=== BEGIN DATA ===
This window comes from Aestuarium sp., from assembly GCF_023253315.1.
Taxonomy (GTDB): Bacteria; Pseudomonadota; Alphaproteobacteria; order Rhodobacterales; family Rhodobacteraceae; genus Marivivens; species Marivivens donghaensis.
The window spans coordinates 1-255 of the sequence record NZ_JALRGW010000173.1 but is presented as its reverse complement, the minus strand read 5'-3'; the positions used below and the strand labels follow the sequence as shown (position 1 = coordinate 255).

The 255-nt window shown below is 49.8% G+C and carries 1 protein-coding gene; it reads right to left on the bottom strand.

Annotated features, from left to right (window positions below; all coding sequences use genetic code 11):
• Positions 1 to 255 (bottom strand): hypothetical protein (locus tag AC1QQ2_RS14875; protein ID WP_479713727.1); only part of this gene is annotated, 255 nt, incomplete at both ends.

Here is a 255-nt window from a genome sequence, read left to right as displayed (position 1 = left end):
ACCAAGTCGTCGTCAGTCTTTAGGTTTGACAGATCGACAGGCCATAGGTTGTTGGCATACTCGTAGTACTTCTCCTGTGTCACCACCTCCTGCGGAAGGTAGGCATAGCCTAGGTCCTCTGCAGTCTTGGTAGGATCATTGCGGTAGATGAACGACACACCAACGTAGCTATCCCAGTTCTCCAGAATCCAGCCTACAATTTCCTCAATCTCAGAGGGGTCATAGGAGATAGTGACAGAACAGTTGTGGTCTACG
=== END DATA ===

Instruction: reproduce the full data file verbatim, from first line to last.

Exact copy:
This window comes from Aestuarium sp., from assembly GCF_023253315.1.
Taxonomy (GTDB): Bacteria; Pseudomonadota; Alphaproteobacteria; order Rhodobacterales; family Rhodobacteraceae; genus Marivivens; species Marivivens donghaensis.
The window spans coordinates 1-255 of the sequence record NZ_JALRGW010000173.1 but is presented as its reverse complement, the minus strand read 5'-3'; the positions used below and the strand labels follow the sequence as shown (position 1 = coordinate 255).

The 255-nt window shown below is 49.8% G+C and carries 1 protein-coding gene; it reads right to left on the bottom strand.

Annotated features, from left to right (window positions below; all coding sequences use genetic code 11):
• Positions 1 to 255 (bottom strand): hypothetical protein (locus tag AC1QQ2_RS14875; protein ID WP_479713727.1); only part of this gene is annotated, 255 nt, incomplete at both ends.

Here is a 255-nt window from a genome sequence, read left to right as displayed (position 1 = left end):
ACCAAGTCGTCGTCAGTCTTTAGGTTTGACAGATCGACAGGCCATAGGTTGTTGGCATACTCGTAGTACTTCTCCTGTGTCACCACCTCCTGCGGAAGGTAGGCATAGCCTAGGTCCTCTGCAGTCTTGGTAGGATCATTGCGGTAGATGAACGACACACCAACGTAGCTATCCCAGTTCTCCAGAATCCAGCCTACAATTTCCTCAATCTCAGAGGGGTCATAGGAGATAGTGACAGAACAGTTGTGGTCTACG